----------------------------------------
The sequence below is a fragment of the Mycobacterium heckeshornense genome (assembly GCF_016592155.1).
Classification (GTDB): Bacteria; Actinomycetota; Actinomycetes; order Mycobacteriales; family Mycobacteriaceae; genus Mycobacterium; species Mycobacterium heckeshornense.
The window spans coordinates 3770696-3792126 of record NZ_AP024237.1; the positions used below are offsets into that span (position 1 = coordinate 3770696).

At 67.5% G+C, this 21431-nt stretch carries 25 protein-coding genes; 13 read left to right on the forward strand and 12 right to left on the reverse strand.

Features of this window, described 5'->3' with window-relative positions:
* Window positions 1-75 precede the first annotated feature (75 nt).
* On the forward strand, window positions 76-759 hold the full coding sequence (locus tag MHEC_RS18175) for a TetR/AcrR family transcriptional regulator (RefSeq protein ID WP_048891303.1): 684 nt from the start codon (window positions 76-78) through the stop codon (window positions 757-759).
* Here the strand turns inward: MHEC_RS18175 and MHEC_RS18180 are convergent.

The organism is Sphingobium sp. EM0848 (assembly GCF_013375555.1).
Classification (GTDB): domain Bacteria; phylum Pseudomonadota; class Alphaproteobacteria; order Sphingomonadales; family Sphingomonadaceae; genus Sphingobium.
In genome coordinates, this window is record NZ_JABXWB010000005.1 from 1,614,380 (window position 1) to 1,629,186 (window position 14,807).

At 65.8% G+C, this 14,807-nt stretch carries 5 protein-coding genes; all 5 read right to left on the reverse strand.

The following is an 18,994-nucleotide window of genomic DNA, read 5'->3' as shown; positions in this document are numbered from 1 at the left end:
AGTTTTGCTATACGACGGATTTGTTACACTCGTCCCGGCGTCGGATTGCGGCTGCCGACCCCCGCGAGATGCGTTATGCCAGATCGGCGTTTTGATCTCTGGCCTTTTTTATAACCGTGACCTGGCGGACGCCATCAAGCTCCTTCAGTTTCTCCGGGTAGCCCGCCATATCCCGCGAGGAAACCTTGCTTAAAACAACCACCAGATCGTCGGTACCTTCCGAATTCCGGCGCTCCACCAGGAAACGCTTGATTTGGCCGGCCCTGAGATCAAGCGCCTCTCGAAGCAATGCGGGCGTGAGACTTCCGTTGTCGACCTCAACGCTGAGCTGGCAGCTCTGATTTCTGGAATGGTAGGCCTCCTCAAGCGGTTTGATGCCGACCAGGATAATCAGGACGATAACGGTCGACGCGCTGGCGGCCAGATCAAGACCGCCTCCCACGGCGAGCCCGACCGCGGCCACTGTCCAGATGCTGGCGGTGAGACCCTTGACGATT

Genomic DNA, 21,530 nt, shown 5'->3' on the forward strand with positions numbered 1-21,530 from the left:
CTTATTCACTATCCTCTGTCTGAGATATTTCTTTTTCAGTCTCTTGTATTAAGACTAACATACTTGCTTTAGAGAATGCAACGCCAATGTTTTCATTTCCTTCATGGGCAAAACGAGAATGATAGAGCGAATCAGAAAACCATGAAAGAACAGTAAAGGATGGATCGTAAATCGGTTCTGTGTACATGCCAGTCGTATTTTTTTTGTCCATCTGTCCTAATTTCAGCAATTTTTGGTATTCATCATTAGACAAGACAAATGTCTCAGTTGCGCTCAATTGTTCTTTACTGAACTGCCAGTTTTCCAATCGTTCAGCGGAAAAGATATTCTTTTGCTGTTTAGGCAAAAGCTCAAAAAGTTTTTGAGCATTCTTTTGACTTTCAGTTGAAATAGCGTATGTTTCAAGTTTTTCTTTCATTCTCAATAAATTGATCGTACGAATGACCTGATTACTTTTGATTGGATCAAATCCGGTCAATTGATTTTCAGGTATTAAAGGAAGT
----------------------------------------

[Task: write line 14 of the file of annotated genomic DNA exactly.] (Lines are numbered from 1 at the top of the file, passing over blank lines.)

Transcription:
AGTTTTGCTATACGACGGATTTGTTACACTCGTCCCGGCGTCGGATTGCGGCTGCCGACCCCCGCGAGATGCGTTATGCCAGATCGGCGTTTTGATCTCTGGCCTTTTTTATAACCGTGACCTGGCGGACGCCATCAAGCTCCTTCAGTTTCTCCGGGTAGCCCGCCATATCCCGCGAGGAAACCTTGCTTAAAACAACCACCAGATCGTCGGTACCTTCCGAATTCCGGCGCTCCACCAGGAAACGCTTGATTTGGCCGGCCCTGAGATCAAGCGCCTCTCGAAGCAATGCGGGCGTGAGACTTCCGTTGTCGACCTCAACGCTGAGCTGGCAGCTCTGATTTCTGGAATGGTAGGCCTCCTCAAGCGGTTTGATGCCGACCAGGATAATCAGGACGATAACGGTCGACGCGCTGGCGGCCAGATCAAGACCGCCTCCCACGGCGAGCCCGACCGCGGCCACTGTCCAGATGCTGGCGGTGAGACCCTTGACGATT